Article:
In defence of corporate quarterly reports


Executives, fund managers and even politicians have criticised publicly traded companies’ undue focus on generating profits in the next quarter instead of making investments with good five-year prospects.

To encourage these companies to take a longer-term perspective, several regulators have shifted corporate reporting requirements from quarterly to semi-annually.

Most prominently, in 2013 the European Commission amended its Transparency Directive to abolish the requirement for quarterly reports by publicly traded companies in favour of semi-annual reports.

After an impact assessment, the commission concluded that “quarterly financial information is not necessary for investor protection”.

But a recent study severely undermines the commission’s conclusions.

According to the study, when investors did not receive quarterly reports from non-US companies, they relied on price-relevant information in the quarterly reports of large US companies in the same industry. But the price reactions of these non-US companies were off base in the first and third quarters because investors overreacted to the information in the US reports.

Emmanuel De George and Salman Arif, assistant professors of accounting at London Business School and Indiana University respectively, carried out the study by identifying three “bellwether” US companies, based on the largest market capitalisation, in each of 61 industries. Then they matched these companies to a large number of non-US companies from 31 countries in the same industries.

The academics then examined the reaction of these non-US peer companies to the quarterly earnings announcements of the US bellwether companies. They found a statistically significant relationship between the stock price movements of the US bellwethers and the stock price reactions of their non-US peers. For example, if the stock prices of US computer companies declined after their quarterly reports, the prices of non-US computer companies, on average, declined even more.

Finally, they analysed different reactions to the quarterly reports of US bellwethers by non-US peers that did report quarterly (such as in Japan and South Korea), versus non-US peers with only semi-annual reports (such as China and Indonesia).

They found that the non-US peer companies reporting semi-annually were “two times as sensitive” to US earnings news in the first and third quarters when they did not report. Critically, they also found that these overreactions to first and third-quarter earnings “are negatively correlated with returns” when these non-US peer companies later issued their own earnings reports.

In other words, when companies outside the US do not publish quarterly reports, investors attempt to fill the information vacuum by assessing the trends in US peer companies that do report quarterly. However, this process is fundamentally flawed: investors tend to overreact to trends reported by their US peers. When companies outside the US actually issue their semi-annual reports, their stock prices tend to exhibit “return reversals”.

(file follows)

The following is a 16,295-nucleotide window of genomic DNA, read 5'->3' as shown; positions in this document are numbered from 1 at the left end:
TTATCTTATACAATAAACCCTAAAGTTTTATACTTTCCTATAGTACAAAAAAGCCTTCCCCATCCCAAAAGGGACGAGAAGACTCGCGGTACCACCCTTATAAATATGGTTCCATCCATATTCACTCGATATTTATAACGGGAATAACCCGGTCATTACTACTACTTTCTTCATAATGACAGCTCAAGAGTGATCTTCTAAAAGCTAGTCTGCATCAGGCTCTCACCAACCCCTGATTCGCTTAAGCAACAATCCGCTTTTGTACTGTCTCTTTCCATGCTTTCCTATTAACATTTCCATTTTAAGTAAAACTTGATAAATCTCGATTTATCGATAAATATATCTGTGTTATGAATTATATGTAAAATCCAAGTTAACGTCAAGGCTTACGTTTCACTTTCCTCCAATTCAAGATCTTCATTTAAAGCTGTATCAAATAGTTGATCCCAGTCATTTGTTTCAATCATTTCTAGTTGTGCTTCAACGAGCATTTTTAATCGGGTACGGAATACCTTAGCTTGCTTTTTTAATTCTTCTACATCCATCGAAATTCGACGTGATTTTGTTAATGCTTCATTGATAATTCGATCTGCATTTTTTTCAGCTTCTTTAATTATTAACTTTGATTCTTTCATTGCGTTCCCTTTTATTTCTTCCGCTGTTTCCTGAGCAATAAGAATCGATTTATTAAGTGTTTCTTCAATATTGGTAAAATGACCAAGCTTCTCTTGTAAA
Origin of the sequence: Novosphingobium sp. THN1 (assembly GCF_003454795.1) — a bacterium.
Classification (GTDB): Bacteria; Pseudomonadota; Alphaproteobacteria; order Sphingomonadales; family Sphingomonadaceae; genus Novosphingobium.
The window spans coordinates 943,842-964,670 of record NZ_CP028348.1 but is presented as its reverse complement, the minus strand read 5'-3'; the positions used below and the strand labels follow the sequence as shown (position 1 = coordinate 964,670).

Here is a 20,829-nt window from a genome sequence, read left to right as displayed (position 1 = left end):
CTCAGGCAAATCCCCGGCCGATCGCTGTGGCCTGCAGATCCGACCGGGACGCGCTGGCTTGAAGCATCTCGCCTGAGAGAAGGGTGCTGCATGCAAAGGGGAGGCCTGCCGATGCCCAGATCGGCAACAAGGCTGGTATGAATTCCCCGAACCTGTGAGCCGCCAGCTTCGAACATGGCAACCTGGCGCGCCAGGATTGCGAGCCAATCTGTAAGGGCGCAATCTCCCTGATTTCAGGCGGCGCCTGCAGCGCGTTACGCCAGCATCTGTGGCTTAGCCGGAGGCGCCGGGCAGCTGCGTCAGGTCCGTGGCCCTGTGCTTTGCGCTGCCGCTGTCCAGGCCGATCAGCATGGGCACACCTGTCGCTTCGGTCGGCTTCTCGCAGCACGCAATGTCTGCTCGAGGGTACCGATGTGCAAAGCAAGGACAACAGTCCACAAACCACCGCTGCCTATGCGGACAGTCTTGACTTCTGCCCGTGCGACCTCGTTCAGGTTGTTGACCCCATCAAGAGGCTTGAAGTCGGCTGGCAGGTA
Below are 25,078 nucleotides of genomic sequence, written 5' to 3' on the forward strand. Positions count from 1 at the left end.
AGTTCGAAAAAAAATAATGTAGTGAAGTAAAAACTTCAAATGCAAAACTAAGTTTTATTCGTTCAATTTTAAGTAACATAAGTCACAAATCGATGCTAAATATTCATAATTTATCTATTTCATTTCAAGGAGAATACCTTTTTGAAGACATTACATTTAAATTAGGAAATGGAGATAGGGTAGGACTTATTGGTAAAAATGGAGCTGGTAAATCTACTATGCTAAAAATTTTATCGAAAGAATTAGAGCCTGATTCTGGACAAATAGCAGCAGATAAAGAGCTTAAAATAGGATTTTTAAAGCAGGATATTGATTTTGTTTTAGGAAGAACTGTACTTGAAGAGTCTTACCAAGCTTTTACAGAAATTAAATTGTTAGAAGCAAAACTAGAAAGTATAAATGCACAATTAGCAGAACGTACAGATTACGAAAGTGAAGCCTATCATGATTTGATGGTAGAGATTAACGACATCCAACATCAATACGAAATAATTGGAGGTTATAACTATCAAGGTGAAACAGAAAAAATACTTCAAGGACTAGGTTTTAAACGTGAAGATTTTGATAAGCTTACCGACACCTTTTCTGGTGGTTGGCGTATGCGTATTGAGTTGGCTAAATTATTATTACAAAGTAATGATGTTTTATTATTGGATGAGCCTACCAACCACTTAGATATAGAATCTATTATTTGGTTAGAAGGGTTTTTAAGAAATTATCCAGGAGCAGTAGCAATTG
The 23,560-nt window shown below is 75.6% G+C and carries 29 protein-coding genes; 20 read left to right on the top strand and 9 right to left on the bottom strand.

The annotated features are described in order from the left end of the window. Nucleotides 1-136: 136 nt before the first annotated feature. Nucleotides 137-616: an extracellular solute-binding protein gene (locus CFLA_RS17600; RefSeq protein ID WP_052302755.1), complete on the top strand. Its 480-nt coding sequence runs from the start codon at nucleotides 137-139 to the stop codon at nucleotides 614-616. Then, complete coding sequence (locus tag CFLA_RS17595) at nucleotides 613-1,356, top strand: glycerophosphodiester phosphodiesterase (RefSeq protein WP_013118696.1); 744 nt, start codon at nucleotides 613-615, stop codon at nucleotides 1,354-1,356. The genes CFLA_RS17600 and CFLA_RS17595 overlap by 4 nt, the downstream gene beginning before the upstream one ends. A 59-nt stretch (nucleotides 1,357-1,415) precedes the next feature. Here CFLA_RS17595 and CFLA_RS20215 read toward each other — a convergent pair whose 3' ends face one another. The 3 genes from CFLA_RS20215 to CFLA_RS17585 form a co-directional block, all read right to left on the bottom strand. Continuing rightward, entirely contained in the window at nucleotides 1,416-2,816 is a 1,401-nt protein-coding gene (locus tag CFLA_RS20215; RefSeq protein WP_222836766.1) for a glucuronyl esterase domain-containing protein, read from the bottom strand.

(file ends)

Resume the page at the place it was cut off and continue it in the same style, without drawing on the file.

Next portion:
I have discussed this study with equity analysts, who agree with its findings. When companies outside the US do not issue quarterly reports, analysts search for insights from comparable US companies that do issue quarterly reports. But the foreign and US companies are never really comparable; they have differences in size, location, currency and product mix.

In short, if European companies move from quarterly to semi-annually reporting under the amended Transparency Directive, investors will incur substantial costs in terms of inaccurate pricing for several months and related potential for insider trading.

Yet will these investor costs be outweighed by the benefits of semi-annual reporting by promoting a long-term perspective at these European businesses? I am doubtful. It seems more likely that these companies will shift their business focus to six months, rather than three to five years.

If regulators wanted to mitigate the problems of short-termism in listed companies more directly, they should adopt two measures. First, regulators should prohibit these companies from publicly projecting their earnings for the next quarter. These projections put undue emphasis on how well the company will do in the next three months.

Second, regulators should push boards to distribute executive bonuses and stock grants based on the company’s performance over the prior three to five years, rather than just the last year. Such an approach would incentivise executives to look beyond the current year to the longer term.

Pozen has been a nonresident senior fellow at Brookings since 2010. In 2015, he generously committed to endow the Director’s Chair for the Urban-Brookings Tax Policy Center. Until 2010, Pozen was executive chairman of MFS Investment Management and, before 2002, served in various positions at Fidelity Investments. He did not receive financial support from any firm or person for this article or from any firm or person with a financial or political interest in this article. He is currently not an officer, director, or board member of any organization with an interest in this article.